Looking back over the scientific investigation of ozone depletion, we can see how the Molina-Rowland hypothesis evolved with new data. When chlorine nitrate, a chemical that ties up chlorine in an ozone-safe form, was added to the hypothesis, the expected amount of ozone loss decreased. Then, when polar clouds were considered, the expected ozone loss increased. Through all these minor revisions, the core of the hypothesis, the idea that CFCs lead to ozone depletion, never changed. Taken out of their scientific context, these fluctuations in expectations about ozone loss might have seemed to indicate that scientists were confused or disagreeing with each other, but on closer inspection, we saw that the fluctuations were a normal part of the scientific process as scientists came to a more complete understanding of an immensely complex system, the atmosphere.
Now the hairspray you see on drugstore shelves is CFC-free, as are the refrigerators in appliance stores, and the air conditioners in new cars and homes. Modifying regulatory policies to bring about these changes was a hard-won battle for politicians and citizens concerned about the environment — and for Molina, Rowland, and many other scientists. Not only did they collect scientific evidence; they also invested a considerable amount of time and energy in conveying their results and the implications to lawmakers and the public. Molina and Rowland had to persist in these efforts for more than a decade before the ban they had been calling for all along was finally achieved! With the CFC-ban in place, atmospheric levels of chlorine are beginning to decline and the ozone layer is, we hope, on its way to recovery. If our current scientific understanding of the situation is correct, the ozone hole will start to shrink significantly by around 2018, with full recovery not expected until around 2070.
While Molina and Rowland are given much of the credit — their work has earned them many awards and honors, including the most prestigious award in chemistry, the Nobel Prize — successfully averting an environmental disaster required more than just their efforts. It was the accumulated knowledge of the scientific community that allowed Molina and Rowland to meld a bunch of seemingly disjointed pieces of information into a new hypothesis about the effects of CFCs in the atmosphere. The dire results predicted by their ideas — the depletion of the ozone layer and prospect of increased health and environmental problems — led many scientists to become involved in testing and fine-tuning the hypothesis, with chemists, atmospheric scientists, and mathematical modelers all contributing pieces of the puzzle. These diverse perspectives played a crucial role in the scientific process, allowing science to build a much more complete understanding of the phenomenon than if Molina and Rowland had worked alone. As with many scientific triumphs, this success belongs to no one individual, but to the scientific community as a whole — and to the broader community, which took it upon itself to act on pressing scientific findings.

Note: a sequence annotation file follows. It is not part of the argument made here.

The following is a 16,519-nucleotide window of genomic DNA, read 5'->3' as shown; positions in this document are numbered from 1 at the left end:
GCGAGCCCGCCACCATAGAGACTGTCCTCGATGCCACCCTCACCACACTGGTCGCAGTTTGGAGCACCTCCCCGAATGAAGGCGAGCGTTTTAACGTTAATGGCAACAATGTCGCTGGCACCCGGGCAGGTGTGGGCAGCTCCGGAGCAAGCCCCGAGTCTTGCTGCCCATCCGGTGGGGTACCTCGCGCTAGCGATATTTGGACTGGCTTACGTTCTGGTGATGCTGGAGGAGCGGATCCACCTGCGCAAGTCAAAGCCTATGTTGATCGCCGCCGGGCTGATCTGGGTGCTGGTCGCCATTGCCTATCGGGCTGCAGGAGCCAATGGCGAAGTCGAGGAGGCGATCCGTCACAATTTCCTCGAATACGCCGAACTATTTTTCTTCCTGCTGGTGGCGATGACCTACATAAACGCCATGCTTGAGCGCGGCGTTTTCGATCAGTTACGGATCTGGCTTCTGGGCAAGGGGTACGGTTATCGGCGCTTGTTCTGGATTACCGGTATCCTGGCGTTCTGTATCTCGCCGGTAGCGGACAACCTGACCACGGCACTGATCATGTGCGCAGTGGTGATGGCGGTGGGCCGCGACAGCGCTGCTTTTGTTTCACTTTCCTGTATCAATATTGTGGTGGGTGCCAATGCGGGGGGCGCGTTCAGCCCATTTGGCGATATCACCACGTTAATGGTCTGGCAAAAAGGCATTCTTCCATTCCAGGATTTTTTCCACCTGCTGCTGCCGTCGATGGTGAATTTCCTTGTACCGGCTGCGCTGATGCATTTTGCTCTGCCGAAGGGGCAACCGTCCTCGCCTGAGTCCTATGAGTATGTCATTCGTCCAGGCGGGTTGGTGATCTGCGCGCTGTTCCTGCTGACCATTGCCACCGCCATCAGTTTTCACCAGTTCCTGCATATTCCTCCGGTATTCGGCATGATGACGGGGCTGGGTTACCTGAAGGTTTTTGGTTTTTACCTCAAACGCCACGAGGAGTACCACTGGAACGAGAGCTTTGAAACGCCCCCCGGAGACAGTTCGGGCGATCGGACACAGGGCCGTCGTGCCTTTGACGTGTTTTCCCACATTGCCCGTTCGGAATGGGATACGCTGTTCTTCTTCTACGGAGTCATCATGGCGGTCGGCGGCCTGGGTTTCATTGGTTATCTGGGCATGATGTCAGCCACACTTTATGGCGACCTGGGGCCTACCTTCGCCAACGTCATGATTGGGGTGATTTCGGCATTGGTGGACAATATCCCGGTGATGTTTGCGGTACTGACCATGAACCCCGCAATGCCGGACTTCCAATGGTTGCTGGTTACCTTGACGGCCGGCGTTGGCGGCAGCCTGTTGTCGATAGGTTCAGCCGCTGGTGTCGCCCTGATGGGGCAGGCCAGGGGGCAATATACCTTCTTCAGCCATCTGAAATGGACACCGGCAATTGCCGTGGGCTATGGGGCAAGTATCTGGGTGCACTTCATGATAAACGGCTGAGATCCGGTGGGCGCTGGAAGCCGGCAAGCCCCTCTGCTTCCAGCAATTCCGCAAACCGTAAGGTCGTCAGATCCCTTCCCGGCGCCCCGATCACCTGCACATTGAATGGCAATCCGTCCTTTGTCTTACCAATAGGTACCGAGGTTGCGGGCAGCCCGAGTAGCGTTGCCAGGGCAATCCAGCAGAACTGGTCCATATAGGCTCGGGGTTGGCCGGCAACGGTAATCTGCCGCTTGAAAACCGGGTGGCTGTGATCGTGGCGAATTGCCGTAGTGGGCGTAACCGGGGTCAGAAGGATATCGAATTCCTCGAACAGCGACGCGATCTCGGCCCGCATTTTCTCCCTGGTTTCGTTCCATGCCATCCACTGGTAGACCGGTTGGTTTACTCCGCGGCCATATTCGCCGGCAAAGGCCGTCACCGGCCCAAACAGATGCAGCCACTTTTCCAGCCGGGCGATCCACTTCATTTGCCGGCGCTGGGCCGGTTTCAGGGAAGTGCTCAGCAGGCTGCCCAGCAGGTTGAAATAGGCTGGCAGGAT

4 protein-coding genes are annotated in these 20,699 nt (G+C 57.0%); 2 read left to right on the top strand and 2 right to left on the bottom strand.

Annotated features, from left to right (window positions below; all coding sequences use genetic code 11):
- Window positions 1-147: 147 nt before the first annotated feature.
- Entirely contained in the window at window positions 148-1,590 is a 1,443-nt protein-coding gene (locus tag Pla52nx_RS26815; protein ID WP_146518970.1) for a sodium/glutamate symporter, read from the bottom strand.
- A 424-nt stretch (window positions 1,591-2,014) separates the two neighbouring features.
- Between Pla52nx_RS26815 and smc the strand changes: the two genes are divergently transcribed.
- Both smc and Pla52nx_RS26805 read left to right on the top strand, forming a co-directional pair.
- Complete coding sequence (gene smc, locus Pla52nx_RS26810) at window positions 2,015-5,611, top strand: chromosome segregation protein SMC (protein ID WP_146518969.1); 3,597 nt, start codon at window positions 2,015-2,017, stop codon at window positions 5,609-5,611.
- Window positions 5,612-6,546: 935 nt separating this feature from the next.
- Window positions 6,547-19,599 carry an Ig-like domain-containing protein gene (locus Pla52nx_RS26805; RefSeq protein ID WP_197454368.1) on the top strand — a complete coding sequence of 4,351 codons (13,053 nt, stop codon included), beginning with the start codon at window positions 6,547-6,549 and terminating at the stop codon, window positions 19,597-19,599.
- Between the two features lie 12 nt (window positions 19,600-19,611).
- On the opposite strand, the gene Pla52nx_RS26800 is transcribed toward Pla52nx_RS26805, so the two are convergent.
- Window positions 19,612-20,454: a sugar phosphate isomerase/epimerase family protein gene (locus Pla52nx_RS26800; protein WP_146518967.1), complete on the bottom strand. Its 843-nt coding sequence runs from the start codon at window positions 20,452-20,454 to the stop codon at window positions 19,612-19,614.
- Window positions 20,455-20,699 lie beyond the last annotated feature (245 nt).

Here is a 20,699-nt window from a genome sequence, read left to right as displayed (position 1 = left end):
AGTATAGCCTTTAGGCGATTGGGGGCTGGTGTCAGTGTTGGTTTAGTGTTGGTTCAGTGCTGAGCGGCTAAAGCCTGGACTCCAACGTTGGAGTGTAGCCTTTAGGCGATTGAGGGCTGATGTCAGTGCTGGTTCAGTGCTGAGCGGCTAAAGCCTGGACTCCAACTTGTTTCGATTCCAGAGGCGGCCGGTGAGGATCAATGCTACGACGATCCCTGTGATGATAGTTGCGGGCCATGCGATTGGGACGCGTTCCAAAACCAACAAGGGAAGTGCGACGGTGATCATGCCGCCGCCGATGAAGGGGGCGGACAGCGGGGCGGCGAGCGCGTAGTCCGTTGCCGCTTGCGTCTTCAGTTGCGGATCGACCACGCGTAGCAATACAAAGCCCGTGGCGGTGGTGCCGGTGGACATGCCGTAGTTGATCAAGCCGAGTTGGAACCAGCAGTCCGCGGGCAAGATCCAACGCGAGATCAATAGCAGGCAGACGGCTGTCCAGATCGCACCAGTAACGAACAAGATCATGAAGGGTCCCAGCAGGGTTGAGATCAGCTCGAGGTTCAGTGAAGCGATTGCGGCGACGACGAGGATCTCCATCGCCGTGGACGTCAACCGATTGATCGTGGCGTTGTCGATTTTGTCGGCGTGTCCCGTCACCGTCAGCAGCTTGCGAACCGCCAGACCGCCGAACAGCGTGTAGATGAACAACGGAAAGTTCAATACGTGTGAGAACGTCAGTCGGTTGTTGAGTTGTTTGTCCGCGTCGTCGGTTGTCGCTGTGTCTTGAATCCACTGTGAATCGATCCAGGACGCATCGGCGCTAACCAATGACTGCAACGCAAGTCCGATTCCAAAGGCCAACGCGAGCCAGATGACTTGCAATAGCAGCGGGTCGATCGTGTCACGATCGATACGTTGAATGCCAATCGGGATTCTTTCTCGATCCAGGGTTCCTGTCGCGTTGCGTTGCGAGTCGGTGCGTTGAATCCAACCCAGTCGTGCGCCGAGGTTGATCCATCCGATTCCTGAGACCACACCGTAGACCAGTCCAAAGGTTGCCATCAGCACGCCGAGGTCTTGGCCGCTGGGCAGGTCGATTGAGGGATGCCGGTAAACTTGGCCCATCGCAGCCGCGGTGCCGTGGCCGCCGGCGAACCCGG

Use this story to introduce your high school students to the Science Flowchart with this activity.
Learn more on Understanding Global Change about:
Popular and historical accounts:
- Roan, S. 1989. Ozone Crisis: The 15-year Evolution of a Sudden Global Emergency. New York, NY: John Wiley & Sons, Inc.
- Dotto, L., and H. Schiff. 1978. The Ozone War. Garden City, NY: Doubleday & Company, Inc.
Some scientific papers:
- Molina, M.J., and F.S. Rowland. 1974. Stratospheric sink for chlorofluoromethane: chlorine atom-catalyzed destruction of ozone. Nature 249:810-812.
- Solomon, S. 1999. Stratospheric ozone depletion: review of concepts and history. Review of Geophysics 37:375-316.